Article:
Category Archives: Theology

The Danger of Abandoning Sola Scriptura

This past week an interesting global controversy broke out involving Florida pastor Terry Jones and his decision to burn at least 200 Korans to mark the anniversary of 9/11.  Recent reports indicate he has suspended the plans, for now, pending discussions on a separate controversial issue, the moving of the mosque in New York.  I haven’t really followed the Koran burning issue too much, because quite frequently radical church pastors make some outlandish claims in the name of God.  But this one got me thinking.  I wasn’t able to find any quotes other than one from Politics Daily that stated Jones’ plan was following out what God had told him to do, but a lot of times in instances like these that’s typically the case.  Here’s the quote, ““’If God told us to do it’ — burn the Korans – ‘then I guess he could tell us to do something different.’”  If that’s accurate, then it seems an assertion could be made that he indeed was following what he felt he was told.  Yesterday, the announcement to suspend the burnings was due to an alleged agreement to move the mosque in New York, which Jones took as a “sign from God.”  The pastor’s entire logic and therefore his theology is wrong and dangerous.  This is precisely what happens when you abandoned the doctrine of Sola Scriptura

During the Protestant Reformation, the Reformers established what was known as the “5 Pillars of the Reformation” that included Sola Scriptura (Only Scripture: Our Only Foundation), Solus Christus (Only Christ: Our Only Mediator), Sola Gratia (Only Grace: Our Only Method), Sola Fide (Only Faith: Our Only Means), Sola Dei Gloria (To God Alone Be Glory: Our Only Ambition).  These 5 Latin phrases were central to the protestant debate, as the Roman Catholic Church had begun to exert their own “infallibility” and diverge away from each of these Biblical areas.  Such is the case within mainstream evangelical churches today.  Many have no idea what these phrases are, let alone what they mean in the Biblical sense.   An excellent introduction to them is Dr. Michael Horton’s article found here:

Sola Scriptura was so integral to the heart of the Reformation because on the one hand, the Roman Catholics believed their teachings were infallible and asserted that their traditions were likewise the form of an infallible revelation.  They simply needed “one infallible Bible and one infallible interpreter” of it.  Obviously no man can be infallible and only the Lord Jesus Christ ever has been perfect, but in Catholicism, even to this day, the pope is consider as such.  On the other side of the Reformation debate were the Anabaptists who believed that their leaders were in direct communication with the Holy Spirit.  Instead of one infallible messenger, like the Catholics, the Anabaptists had multiple flawless messengers who staked a claim to hear the voice of God.  In the middle of these two sides stood the Reformers and their assertion that the Bible was the only infallible form of communication of God with man and was therefore the final authority in all matters, such as doctrine and life.

Which brings us back to Pastor Jones and likewise all preachers/teachers who make claims that “God told them” to do or say various things, that they’ve had a divine revelation, or that they’ve heard God speak to them.  These claims are “extra-biblical”, meaning it is not something that God has spoken through His Holy Word.  As Michael Horton states in the article referenced above, “There can be no communication with God apart from the written and living Word. Everything in the Christian faith depends on the spoken and written Word delivered by God to us through the prophets and apostles.”   Jones isn’t alone in this regard, the recently deceased Oral Roberts made numerous claims that God had told him various things to do or “prophesy”.  Likewise, Pat Robertson has made multiple claims over the last 30 years that were “revelations from God”.  The list of these men goes on and on and when the general public hears of these “revelations” the usual response is to scoff and mock God.  It might be easy for even us Christians to look at televangelists and mock them for their claims, but what about when this idea of hearing or listening for God outside of his Word invades the local church?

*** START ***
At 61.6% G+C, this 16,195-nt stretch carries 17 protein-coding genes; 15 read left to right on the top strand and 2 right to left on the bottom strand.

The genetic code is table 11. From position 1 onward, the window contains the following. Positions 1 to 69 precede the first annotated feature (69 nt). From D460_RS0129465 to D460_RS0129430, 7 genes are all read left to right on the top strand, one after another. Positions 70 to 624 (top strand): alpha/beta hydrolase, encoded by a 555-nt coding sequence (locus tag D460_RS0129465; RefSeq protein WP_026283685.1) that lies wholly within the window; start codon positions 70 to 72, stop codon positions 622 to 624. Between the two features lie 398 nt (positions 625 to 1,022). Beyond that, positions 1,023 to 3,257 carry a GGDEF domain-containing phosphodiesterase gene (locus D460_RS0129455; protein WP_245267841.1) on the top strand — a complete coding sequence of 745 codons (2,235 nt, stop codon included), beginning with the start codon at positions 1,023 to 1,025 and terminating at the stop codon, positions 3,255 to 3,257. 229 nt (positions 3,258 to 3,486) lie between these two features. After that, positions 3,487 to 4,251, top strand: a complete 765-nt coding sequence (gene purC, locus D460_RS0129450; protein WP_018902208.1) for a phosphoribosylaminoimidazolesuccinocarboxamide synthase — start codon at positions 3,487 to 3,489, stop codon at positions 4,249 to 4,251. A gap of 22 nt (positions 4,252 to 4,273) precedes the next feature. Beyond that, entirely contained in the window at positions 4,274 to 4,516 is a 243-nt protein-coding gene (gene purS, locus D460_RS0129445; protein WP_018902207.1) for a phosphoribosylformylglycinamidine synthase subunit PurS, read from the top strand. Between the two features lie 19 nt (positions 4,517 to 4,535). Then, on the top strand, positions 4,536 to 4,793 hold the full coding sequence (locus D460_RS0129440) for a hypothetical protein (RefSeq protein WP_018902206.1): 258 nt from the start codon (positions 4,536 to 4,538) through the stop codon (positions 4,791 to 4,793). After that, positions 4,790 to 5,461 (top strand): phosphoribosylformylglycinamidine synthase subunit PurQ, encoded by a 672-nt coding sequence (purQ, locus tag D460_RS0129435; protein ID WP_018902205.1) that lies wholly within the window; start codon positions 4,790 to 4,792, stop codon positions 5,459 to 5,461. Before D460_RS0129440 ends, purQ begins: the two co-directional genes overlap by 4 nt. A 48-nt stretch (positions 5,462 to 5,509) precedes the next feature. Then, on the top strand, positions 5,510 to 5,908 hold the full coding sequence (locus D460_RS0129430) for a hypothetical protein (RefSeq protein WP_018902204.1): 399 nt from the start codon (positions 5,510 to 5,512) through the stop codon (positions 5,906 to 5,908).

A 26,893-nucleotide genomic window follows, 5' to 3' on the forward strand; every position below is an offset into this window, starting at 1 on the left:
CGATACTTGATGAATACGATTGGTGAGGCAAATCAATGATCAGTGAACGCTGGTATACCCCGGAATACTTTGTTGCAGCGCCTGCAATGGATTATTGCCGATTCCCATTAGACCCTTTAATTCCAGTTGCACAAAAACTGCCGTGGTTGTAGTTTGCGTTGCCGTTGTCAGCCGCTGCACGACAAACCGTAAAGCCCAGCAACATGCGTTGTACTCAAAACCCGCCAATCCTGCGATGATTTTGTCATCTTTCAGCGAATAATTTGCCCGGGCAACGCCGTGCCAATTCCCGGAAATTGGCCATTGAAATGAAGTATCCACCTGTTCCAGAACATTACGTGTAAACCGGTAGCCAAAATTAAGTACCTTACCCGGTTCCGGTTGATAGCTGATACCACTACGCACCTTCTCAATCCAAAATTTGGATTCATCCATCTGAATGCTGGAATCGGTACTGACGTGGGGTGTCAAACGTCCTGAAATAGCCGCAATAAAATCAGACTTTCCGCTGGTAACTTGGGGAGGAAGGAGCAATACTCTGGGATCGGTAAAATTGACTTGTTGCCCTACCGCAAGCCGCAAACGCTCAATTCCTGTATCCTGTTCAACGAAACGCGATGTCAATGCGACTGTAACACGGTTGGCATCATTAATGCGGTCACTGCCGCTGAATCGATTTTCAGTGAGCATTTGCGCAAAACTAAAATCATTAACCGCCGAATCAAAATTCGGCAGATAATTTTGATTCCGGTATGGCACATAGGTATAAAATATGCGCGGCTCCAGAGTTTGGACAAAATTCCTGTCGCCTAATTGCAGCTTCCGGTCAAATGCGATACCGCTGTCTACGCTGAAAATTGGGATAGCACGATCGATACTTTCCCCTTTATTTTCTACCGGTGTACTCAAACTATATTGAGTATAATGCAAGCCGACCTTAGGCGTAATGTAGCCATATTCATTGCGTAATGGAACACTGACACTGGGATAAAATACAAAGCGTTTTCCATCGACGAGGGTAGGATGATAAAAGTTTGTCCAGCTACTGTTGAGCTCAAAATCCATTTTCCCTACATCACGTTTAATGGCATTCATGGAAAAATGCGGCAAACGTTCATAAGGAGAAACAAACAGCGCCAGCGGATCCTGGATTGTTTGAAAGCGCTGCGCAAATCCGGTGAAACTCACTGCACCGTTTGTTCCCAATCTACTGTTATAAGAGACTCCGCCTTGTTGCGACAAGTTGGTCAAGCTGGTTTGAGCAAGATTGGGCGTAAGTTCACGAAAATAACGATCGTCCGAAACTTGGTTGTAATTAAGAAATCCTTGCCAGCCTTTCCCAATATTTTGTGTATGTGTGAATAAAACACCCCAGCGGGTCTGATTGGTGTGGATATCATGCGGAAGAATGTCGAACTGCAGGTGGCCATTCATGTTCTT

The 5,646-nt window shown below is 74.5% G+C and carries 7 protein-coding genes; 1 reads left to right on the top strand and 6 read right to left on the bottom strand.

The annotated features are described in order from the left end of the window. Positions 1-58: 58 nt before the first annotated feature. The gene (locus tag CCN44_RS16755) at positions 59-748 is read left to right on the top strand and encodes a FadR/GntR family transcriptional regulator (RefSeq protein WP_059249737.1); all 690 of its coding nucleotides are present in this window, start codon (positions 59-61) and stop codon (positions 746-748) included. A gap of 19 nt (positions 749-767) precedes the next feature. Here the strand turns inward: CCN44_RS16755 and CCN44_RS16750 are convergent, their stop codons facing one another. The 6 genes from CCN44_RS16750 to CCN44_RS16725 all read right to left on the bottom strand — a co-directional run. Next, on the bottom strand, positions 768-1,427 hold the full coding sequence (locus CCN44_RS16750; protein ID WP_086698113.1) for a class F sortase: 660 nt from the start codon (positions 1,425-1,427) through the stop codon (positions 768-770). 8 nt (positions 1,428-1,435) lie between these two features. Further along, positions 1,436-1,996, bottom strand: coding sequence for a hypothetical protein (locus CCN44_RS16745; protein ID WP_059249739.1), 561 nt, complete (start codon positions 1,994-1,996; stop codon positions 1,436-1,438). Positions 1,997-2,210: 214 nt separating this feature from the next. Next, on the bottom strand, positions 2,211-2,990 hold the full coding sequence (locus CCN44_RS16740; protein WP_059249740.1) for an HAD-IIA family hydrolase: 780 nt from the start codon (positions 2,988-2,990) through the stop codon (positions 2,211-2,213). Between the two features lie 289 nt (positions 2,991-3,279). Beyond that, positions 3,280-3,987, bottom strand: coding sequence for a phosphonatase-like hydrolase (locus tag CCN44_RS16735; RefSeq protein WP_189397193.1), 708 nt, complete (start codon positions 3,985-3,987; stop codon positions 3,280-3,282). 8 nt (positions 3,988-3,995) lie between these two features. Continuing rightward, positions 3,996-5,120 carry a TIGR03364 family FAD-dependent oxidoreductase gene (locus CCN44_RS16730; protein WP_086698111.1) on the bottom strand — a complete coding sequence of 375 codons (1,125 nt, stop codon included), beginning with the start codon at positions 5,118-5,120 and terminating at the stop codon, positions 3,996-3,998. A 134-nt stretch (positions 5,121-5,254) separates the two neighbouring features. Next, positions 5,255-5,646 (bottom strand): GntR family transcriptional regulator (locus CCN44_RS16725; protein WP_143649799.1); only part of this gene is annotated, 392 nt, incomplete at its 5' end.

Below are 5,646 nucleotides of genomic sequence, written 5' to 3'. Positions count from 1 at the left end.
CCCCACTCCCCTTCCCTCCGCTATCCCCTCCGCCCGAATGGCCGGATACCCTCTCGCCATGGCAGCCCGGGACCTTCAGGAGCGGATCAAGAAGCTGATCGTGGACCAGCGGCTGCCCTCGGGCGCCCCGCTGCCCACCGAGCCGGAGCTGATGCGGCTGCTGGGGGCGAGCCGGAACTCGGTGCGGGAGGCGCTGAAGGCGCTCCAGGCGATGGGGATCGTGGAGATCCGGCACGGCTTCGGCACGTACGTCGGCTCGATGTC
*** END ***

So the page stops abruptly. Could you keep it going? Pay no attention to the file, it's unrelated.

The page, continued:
Pastor John MacArthur offers the following helpful commentary on a study that teaches that very thing:

“a book….It’s called Experiencing God. There’s much in it that’s good. There really is. There’s much in it that’s very good. It gives honor to Christ. It gives honor Scripture. It gives honor to the Holy Spirit, but there’s an insidious flaw in the middle of it. The material is designed to teach a person how to listen for the voice of God and to somehow be able to hear the voice of God.

Now, this is very dangerous. If you want to hear the voice of God, read the Bible. I’ll never forget reading some years ago a book written by somebody who was into hearing the voice of God and into prophecies and all of the manifestation of that in the Church. It was a pastor of a church in the Midwest, and he said, “When somebody stands up in our church service and says, ‘Thus sayeth the Lord,’ and then rattles off something from God, we know that it’s either from God or it’s not.” And frankly, that is not helpful. That is not helpful.

God doesn’t speak in such unclear fashion. If God wants to say something, there won’t be any question about whether He said it or didn’t say it. The problem with that is you’ve got people being engulfed in this mystical thing, listening for the voice of God, and then whatever pops into their head, becomes divine as to its source. “Well, the Lord told me to do this, and the Lord told me to do that.” I have to tell you honestly folks, the Lord has never said a word to me in my entire life that didn’t come out of the Bible. They say, “Well, don’t you think he impresses things on your heart?” Yeah, but I don’t know if it’s Him. I have a strong impression. I don’t have a red light on my head that turns on and goes around and around when it’s Him. I don’t know that. There’s no way I can know that.